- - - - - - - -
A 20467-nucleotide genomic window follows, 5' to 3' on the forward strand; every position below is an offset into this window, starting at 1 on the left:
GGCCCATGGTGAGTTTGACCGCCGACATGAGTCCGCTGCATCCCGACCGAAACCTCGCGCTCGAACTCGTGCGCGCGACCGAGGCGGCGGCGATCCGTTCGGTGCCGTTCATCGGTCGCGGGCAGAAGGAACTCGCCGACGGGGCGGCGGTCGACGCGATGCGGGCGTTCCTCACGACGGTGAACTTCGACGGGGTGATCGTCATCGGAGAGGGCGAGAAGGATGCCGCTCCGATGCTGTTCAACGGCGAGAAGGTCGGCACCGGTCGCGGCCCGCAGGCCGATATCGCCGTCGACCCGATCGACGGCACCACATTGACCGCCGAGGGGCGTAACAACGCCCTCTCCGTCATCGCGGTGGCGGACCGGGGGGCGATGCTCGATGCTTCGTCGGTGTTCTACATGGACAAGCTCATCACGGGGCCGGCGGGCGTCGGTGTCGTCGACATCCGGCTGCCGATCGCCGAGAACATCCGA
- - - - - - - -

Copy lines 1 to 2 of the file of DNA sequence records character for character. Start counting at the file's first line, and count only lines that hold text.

A 20467-nucleotide genomic window follows, 5' to 3' on the forward strand; every position below is an offset into this window, starting at 1 on the left:
GGCCCATGGTGAGTTTGACCGCCGACATGAGTCCGCTGCATCCCGACCGAAACCTCGCGCTCGAACTCGTGCGCGCGACCGAGGCGGCGGCGATCCGTTCGGTGCCGTTCATCGGTCGCGGGCAGAAGGAACTCGCCGACGGGGCGGCGGTCGACGCGATGCGGGCGTTCCTCACGACGGTGAACTTCGACGGGGTGATCGTCATCGGAGAGGGCGAGAAGGATGCCGCTCCGATGCTGTTCAACGGCGAGAAGGTCGGCACCGGTCGCGGCCCGCAGGCCGATATCGCCGTCGACCCGATCGACGGCACCACATTGACCGCCGAGGGGCGTAACAACGCCCTCTCCGTCATCGCGGTGGCGGACCGGGGGGCGATGCTCGATGCTTCGTCGGTGTTCTACATGGACAAGCTCATCACGGGGCCGGCGGGCGTCGGTGTCGTCGACATCCGGCTGCCGATCGCCGAGAACATCCGA